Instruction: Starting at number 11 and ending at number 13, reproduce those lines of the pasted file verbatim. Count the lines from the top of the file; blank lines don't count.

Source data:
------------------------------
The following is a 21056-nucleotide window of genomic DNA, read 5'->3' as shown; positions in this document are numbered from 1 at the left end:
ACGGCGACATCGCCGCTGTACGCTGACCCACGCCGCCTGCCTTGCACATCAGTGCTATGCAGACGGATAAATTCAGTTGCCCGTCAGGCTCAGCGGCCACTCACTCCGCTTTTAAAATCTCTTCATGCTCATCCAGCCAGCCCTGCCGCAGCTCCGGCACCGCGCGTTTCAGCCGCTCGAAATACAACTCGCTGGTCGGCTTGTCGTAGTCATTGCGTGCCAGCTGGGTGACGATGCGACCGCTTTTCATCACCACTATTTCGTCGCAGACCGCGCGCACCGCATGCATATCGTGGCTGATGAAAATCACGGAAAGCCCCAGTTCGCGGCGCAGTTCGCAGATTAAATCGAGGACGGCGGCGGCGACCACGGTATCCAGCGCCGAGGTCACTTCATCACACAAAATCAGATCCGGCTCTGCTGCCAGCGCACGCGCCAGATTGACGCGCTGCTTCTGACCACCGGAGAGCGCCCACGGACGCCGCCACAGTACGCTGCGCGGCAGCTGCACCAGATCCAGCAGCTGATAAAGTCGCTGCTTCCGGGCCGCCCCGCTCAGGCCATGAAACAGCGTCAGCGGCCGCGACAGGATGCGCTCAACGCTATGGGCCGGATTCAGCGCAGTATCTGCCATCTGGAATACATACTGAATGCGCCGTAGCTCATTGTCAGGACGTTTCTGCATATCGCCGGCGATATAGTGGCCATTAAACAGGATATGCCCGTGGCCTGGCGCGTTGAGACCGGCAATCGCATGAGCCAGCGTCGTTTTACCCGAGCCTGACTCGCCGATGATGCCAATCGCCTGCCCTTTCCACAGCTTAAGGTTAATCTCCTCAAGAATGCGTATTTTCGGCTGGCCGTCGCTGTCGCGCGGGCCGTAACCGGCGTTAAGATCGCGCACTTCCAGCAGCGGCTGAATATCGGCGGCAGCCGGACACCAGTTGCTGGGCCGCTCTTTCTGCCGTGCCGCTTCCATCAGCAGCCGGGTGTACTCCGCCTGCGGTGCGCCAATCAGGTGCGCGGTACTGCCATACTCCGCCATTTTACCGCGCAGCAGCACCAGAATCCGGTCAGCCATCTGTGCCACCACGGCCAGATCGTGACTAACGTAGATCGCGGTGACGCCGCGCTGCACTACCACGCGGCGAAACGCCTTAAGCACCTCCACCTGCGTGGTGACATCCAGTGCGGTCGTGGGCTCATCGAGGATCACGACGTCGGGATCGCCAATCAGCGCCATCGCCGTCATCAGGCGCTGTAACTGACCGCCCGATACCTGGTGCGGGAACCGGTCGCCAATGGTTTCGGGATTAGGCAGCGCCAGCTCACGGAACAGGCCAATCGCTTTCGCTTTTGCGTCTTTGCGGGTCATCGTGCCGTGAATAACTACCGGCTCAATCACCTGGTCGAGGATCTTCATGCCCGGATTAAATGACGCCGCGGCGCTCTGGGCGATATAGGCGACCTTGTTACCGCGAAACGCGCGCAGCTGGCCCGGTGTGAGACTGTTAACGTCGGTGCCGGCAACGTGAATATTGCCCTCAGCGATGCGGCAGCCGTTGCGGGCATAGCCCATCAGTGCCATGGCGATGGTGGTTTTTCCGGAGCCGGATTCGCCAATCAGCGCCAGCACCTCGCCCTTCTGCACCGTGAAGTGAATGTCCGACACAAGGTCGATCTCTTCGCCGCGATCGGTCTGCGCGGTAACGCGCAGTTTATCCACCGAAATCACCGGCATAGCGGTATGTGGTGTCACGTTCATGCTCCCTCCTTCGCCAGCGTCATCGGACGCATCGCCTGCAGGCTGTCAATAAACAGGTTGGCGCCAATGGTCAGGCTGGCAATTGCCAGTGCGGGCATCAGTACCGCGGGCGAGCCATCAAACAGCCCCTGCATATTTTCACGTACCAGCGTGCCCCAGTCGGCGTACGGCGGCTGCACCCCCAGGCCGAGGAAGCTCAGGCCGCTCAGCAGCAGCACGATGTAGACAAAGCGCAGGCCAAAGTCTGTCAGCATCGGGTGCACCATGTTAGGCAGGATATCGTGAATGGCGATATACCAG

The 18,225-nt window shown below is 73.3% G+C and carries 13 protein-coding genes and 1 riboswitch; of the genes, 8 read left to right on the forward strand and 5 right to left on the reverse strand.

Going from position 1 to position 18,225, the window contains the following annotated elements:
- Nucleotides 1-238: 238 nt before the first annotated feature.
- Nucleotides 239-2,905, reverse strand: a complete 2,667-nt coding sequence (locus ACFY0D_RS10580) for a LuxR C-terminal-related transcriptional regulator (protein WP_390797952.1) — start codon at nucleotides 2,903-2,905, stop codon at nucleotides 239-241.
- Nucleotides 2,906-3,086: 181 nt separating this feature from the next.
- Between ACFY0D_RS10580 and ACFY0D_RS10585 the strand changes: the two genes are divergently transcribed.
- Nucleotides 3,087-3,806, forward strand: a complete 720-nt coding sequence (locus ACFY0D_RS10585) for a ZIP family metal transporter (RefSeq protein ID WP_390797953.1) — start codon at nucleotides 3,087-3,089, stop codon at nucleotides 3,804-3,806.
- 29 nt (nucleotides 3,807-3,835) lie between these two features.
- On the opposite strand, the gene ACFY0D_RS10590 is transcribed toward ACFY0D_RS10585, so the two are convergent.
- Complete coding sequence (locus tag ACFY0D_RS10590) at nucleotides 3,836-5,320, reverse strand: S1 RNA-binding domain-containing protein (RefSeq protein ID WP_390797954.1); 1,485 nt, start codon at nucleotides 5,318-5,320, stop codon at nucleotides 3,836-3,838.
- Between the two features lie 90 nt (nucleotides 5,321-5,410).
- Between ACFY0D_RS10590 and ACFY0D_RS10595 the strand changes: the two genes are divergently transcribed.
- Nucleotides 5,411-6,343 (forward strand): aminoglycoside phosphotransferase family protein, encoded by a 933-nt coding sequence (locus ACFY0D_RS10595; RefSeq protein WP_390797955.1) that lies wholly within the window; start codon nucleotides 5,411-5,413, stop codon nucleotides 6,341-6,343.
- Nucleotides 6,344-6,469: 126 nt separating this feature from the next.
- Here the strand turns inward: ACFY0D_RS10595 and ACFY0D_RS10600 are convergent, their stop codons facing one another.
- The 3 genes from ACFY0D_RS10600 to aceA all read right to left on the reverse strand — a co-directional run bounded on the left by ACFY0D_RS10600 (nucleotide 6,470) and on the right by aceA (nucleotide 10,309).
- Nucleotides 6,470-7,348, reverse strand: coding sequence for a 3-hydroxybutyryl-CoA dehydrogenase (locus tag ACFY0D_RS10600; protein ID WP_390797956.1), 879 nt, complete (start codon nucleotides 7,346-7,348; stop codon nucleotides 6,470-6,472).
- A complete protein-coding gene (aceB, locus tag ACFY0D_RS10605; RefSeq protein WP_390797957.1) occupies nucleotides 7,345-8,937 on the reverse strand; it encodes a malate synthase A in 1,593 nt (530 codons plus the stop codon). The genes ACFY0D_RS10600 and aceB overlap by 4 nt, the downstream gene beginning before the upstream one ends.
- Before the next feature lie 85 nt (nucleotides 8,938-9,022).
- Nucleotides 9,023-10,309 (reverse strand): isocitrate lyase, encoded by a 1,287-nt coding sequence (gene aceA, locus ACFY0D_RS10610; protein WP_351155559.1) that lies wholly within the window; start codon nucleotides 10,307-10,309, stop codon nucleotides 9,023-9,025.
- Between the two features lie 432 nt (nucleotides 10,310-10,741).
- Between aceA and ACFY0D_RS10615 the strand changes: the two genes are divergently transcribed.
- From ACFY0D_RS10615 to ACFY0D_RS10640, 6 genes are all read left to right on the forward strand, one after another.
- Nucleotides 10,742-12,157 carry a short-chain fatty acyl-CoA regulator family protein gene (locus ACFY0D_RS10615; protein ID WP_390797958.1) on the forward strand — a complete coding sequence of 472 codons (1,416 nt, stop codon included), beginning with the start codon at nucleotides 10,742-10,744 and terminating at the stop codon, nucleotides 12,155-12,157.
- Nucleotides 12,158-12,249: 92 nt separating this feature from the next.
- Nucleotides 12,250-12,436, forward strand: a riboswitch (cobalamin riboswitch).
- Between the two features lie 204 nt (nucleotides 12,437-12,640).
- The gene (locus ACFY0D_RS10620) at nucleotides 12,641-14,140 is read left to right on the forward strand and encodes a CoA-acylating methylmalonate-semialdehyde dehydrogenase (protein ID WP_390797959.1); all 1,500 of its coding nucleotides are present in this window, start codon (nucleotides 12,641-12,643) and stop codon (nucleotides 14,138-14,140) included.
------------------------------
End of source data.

- On the opposite strand, the gene ACFY0D_RS10590 is transcribed toward ACFY0D_RS10585, so the two are convergent.
- Complete coding sequence (locus tag ACFY0D_RS10590) at nucleotides 3,836-5,320, reverse strand: S1 RNA-binding domain-containing protein (RefSeq protein ID WP_390797954.1); 1,485 nt, start codon at nucleotides 5,318-5,320, stop codon at nucleotides 3,836-3,838.
- Between the two features lie 90 nt (nucleotides 5,321-5,410).